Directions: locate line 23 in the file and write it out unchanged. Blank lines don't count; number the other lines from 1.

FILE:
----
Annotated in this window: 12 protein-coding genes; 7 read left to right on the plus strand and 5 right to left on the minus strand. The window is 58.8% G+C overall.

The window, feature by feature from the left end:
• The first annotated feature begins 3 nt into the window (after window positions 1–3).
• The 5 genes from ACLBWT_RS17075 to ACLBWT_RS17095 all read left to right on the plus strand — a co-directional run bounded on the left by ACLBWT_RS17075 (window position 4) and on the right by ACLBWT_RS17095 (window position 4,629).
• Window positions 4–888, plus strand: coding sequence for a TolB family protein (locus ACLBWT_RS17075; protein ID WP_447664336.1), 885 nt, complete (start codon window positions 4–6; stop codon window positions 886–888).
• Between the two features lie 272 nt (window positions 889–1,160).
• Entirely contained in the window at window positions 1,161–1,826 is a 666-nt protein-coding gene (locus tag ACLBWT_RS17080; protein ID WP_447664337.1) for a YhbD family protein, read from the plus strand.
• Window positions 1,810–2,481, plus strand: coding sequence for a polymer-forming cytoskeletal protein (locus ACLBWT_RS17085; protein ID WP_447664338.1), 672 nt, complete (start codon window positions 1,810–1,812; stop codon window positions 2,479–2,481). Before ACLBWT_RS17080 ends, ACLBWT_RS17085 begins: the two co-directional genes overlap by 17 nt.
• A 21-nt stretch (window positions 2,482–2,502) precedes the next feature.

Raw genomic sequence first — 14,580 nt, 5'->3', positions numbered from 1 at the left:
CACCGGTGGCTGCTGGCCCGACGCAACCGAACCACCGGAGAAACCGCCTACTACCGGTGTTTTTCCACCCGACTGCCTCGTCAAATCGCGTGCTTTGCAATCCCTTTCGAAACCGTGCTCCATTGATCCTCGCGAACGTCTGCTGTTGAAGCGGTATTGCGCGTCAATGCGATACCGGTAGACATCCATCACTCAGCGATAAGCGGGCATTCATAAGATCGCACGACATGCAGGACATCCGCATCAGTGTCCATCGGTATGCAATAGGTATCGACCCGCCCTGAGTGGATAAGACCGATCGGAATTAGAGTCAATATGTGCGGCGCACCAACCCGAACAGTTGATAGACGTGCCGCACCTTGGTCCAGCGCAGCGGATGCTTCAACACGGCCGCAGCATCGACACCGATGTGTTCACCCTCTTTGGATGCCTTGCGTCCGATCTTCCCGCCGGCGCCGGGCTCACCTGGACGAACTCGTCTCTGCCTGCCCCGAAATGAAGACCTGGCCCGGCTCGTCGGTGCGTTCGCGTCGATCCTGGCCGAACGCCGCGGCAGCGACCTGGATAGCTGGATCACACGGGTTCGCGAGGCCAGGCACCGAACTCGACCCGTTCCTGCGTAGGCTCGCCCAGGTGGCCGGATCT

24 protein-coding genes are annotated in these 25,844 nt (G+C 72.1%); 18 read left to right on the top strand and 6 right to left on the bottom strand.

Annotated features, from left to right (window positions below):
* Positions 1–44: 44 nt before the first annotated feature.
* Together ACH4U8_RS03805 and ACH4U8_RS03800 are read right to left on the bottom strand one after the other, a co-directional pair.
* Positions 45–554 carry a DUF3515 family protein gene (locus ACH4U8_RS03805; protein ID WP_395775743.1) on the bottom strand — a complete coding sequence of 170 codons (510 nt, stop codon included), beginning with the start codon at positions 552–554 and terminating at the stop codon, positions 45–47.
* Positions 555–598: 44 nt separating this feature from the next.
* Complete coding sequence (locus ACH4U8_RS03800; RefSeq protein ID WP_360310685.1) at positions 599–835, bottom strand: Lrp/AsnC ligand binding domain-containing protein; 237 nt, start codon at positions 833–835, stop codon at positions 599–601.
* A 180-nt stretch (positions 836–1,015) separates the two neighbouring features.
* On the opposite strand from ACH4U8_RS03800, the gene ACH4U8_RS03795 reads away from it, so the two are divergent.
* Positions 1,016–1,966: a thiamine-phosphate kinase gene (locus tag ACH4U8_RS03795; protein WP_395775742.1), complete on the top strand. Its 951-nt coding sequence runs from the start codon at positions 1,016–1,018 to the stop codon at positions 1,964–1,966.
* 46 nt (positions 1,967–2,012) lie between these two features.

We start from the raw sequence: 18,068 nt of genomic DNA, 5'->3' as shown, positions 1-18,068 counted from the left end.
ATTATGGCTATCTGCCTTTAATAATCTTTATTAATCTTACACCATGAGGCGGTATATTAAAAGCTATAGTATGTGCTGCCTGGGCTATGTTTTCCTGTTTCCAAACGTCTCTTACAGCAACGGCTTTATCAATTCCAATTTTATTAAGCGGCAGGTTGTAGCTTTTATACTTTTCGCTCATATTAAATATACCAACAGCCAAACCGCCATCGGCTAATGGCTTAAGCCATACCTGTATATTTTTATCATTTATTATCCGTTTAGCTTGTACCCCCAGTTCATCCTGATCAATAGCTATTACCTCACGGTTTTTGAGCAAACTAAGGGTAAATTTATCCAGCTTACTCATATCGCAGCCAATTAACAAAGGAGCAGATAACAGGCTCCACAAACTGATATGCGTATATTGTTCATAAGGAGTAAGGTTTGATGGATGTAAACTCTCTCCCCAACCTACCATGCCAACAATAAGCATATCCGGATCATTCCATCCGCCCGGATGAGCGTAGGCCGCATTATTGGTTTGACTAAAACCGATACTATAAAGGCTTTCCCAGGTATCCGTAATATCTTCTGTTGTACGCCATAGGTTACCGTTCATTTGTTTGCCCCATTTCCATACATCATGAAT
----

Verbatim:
We start from the raw sequence: 18,068 nt of genomic DNA, 5'->3' as shown, positions 1-18,068 counted from the left end.